With that in mind, our work at Autism Speaks is focused on strategic priorities to help people with autism, across the spectrum and throughout the life span, from early diagnosis and interventions to successful transition to adulthood, employment and adult services.
As someone who has witnessed the crucial link between at-home care and the developmental progress of a child with autism, I’m proud to share that Autism Speaks is connecting families and caregivers to essential skills through the World Health Organization Caregivers Skills Training programme that will be launched on March 31, 2022. This program is particularly impactful in helping children with autism who live in under-resourced communities with limited access to quality care. This evidenced-based initiative has proven to be effective in more than 30 countries, including the United States, improving children’s communication, engagement, positive behaviour and daily living skillssetting the stage for a positive future.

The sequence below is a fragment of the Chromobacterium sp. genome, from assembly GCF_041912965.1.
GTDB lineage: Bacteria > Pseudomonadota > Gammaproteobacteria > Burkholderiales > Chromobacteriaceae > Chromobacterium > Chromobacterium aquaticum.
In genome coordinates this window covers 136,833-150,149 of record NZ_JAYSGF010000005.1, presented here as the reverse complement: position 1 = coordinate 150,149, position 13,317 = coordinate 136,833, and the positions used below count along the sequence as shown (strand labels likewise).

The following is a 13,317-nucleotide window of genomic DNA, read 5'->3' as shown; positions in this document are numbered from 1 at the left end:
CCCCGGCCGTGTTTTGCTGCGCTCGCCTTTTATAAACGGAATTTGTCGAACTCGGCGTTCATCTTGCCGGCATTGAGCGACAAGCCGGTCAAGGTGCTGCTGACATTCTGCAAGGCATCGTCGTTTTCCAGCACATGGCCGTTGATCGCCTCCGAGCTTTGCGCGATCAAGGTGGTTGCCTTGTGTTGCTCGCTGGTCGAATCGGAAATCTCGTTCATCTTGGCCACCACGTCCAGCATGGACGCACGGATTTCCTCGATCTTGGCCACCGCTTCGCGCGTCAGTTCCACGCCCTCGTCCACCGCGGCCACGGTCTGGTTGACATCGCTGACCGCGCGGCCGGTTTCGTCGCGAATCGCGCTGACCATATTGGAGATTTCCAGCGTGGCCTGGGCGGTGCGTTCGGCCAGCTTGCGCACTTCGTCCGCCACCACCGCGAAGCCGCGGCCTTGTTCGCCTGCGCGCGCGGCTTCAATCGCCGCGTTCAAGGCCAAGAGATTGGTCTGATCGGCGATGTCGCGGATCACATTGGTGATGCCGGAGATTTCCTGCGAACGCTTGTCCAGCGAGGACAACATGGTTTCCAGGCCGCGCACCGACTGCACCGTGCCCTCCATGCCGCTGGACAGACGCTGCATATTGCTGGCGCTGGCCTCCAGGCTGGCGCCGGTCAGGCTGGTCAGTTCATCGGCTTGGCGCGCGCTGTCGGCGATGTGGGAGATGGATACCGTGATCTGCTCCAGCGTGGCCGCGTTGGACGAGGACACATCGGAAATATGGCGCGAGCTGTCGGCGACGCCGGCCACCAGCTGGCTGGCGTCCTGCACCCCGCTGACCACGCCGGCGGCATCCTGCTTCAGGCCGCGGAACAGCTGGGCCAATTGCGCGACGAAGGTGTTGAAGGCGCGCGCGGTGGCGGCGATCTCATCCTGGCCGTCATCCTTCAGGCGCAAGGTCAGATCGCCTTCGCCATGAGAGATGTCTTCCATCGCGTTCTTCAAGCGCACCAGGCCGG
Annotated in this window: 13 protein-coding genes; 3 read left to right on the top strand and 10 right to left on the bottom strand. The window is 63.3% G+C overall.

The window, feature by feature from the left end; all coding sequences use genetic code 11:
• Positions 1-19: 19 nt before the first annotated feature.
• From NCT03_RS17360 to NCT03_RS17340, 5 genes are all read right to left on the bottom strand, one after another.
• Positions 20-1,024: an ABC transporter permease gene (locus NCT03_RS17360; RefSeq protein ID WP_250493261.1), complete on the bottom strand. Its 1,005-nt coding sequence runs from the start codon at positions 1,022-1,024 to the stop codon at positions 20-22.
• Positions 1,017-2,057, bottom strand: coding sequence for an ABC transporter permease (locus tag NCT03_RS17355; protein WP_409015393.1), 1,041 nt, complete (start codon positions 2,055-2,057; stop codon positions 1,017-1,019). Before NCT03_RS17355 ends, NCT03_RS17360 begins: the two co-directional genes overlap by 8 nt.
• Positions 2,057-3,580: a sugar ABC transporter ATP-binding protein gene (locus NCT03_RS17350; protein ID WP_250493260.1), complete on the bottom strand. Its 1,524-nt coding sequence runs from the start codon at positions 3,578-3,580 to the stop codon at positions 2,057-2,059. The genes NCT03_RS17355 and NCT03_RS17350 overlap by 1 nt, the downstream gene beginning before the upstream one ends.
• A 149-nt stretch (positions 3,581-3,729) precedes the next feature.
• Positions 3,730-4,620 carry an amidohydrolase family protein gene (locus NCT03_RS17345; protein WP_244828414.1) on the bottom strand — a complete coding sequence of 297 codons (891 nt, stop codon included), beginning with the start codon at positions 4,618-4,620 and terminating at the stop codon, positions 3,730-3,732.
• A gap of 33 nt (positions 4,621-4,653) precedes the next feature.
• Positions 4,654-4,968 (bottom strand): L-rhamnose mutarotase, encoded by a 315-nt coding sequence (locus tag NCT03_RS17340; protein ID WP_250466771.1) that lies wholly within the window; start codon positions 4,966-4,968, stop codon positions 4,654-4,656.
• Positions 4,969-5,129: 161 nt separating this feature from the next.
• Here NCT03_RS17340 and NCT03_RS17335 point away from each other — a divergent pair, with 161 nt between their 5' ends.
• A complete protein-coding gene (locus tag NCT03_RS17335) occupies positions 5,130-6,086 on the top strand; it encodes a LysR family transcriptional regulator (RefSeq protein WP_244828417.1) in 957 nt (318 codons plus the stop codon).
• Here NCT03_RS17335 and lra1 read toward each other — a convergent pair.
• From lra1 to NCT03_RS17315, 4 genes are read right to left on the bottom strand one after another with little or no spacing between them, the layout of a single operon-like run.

To further ensure children, teens and adults with autism can obtain the critical therapies and services they need to thrive in school and beyond, Autism Speaks has successfully advocated for autism health insurance benefits covering 207 million people nationwide. Evidence shows that early planning is critical to an adolescent’s success in adulthood, so we’ve made our current state advocacy priority to lower the age (from 16 to 14) at which transition to adulthood planning must begin for students with developmental disabilities, including autism.